September 20, 1985
Indian Pottery from the American Southwest, an exhibition of over 70 pieces selected from The Brooklyn Museum’s extensive collection, is the focus of the Curator’s Choice exhibition which opens in the Lobby Gallery on September 20 and will be on view through December 2, 1985. Most of this collection has not been on public display for over 50 years.
Indian Pottery from the American Southwest represents almost 1,500 years of work in clay by Native Americans in the Southwest. This exhibition demonstrates through a variety of forms, decorative techniques and designs the Indian potters mastery of this medium.
The American Southwest as a geographic region includes most of New Mexico and Arizona as well as small sections of Utah and Colorado. Here Indians have lived in compact villages called pueblos for centuries, or, in a Pueblo man’s words, “from days beyond history’s record, far past any living memory, deep into the time of legend.” Striking confirmation of this long residence comes from objects made of clay, a medium readily available and almost magically durable. Archeologists have established an unbroken sequence of Pueblo ceramic production beginning at least as early as 300 A.D. and continuing until the present.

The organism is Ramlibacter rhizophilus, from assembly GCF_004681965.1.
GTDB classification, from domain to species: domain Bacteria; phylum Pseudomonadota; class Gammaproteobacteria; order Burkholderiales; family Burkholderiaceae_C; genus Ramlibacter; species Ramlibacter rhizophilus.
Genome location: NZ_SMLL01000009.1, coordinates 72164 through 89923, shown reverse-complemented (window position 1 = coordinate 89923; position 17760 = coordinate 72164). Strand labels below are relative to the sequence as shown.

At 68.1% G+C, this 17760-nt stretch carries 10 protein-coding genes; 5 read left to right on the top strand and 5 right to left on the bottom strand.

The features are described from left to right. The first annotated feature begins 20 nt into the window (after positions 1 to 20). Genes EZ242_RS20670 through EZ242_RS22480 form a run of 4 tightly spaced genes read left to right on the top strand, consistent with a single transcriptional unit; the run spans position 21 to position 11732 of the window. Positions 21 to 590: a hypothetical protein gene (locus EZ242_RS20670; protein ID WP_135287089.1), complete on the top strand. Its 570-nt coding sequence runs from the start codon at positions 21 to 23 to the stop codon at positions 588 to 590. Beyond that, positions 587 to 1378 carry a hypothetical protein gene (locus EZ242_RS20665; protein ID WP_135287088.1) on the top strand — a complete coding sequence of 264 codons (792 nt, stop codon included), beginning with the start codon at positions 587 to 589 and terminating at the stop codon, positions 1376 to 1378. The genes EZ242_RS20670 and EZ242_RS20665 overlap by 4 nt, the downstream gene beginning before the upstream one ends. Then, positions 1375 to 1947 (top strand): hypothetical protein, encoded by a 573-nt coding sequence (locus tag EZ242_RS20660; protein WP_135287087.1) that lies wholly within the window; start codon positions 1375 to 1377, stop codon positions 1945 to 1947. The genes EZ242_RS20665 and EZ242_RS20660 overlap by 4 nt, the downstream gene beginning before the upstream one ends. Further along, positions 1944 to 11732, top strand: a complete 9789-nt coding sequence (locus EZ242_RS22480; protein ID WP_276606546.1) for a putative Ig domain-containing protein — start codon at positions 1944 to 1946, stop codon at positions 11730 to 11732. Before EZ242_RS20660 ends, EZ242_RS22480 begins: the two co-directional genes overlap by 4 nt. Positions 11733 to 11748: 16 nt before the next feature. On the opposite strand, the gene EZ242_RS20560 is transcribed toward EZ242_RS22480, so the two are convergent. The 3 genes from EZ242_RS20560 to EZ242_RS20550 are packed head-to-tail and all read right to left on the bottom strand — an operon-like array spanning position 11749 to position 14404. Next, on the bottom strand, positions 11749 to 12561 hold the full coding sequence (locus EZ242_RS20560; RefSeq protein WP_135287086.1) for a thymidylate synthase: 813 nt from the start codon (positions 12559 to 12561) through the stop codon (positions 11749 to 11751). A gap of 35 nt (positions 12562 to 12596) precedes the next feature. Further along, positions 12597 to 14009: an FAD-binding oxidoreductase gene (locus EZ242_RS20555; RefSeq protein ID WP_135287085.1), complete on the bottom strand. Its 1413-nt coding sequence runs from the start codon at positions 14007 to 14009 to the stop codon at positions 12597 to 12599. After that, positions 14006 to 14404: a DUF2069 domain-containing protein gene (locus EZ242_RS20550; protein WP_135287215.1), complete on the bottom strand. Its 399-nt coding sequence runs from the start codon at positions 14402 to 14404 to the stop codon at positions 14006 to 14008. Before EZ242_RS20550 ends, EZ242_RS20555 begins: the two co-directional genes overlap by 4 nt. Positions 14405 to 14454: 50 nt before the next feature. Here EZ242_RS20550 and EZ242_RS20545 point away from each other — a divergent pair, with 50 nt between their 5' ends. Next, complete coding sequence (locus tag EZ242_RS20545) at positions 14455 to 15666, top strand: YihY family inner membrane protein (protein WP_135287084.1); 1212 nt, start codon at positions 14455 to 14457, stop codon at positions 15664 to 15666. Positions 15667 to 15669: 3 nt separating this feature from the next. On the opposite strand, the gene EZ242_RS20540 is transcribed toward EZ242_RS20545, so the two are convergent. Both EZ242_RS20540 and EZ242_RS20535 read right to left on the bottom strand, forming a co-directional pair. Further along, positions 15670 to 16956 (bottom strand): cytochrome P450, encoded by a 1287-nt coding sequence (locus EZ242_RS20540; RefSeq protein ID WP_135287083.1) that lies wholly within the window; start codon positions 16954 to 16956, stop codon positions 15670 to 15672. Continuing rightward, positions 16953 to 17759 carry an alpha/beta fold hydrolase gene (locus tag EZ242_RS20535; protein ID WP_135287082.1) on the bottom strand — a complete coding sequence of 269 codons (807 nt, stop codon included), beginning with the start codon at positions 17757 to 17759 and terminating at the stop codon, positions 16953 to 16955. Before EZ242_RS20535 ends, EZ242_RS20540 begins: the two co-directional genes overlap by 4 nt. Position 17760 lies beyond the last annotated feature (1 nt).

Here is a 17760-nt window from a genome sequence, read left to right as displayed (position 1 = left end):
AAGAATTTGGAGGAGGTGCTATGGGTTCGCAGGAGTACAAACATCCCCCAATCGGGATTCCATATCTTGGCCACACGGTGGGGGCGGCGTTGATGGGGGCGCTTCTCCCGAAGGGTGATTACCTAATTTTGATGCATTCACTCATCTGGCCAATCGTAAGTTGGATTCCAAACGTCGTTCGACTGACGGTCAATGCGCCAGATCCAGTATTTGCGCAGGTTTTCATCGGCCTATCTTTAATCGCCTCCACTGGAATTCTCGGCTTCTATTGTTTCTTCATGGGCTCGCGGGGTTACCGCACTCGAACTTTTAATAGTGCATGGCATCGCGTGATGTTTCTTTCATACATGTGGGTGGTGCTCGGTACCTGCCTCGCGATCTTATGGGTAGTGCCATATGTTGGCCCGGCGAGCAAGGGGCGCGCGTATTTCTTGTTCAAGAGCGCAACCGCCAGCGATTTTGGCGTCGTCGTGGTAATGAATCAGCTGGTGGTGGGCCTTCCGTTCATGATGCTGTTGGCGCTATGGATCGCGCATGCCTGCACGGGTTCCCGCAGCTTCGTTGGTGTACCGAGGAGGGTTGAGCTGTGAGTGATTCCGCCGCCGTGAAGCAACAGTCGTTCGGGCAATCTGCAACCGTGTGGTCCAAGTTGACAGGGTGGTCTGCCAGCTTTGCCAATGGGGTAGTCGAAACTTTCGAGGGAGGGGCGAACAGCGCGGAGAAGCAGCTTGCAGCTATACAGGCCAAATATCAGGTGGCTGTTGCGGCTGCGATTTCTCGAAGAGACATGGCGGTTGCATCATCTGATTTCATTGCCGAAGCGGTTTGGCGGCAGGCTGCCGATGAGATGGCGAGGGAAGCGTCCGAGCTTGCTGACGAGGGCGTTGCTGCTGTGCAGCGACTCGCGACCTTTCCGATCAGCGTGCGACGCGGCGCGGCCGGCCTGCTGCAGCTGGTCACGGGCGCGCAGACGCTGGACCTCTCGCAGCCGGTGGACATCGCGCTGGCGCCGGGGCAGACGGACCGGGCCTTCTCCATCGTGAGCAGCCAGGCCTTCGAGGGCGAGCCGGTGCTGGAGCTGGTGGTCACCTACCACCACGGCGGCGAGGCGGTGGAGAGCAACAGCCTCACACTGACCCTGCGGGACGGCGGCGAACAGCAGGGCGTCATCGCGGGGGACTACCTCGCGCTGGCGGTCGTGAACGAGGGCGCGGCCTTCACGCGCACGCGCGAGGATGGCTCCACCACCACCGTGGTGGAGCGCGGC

The Brooklyn Museum’s collection of American Southwest Indian pottery began in 1900 with a donation of prehistoric pots. Between 1903 and 1911 the Museum’s first Curator of Ethnology, R. Stewart Culin, acquired many fine and rare vessels on several expeditions to the Southwest.
The Brooklyn Museum’s “Curator’s Choice” series is made possible by a generous grant from A & S.
Brooklyn Museum Archives. Records of the Department of Public Information. Press releases, 1971 - 1988. 1985, 068. View Original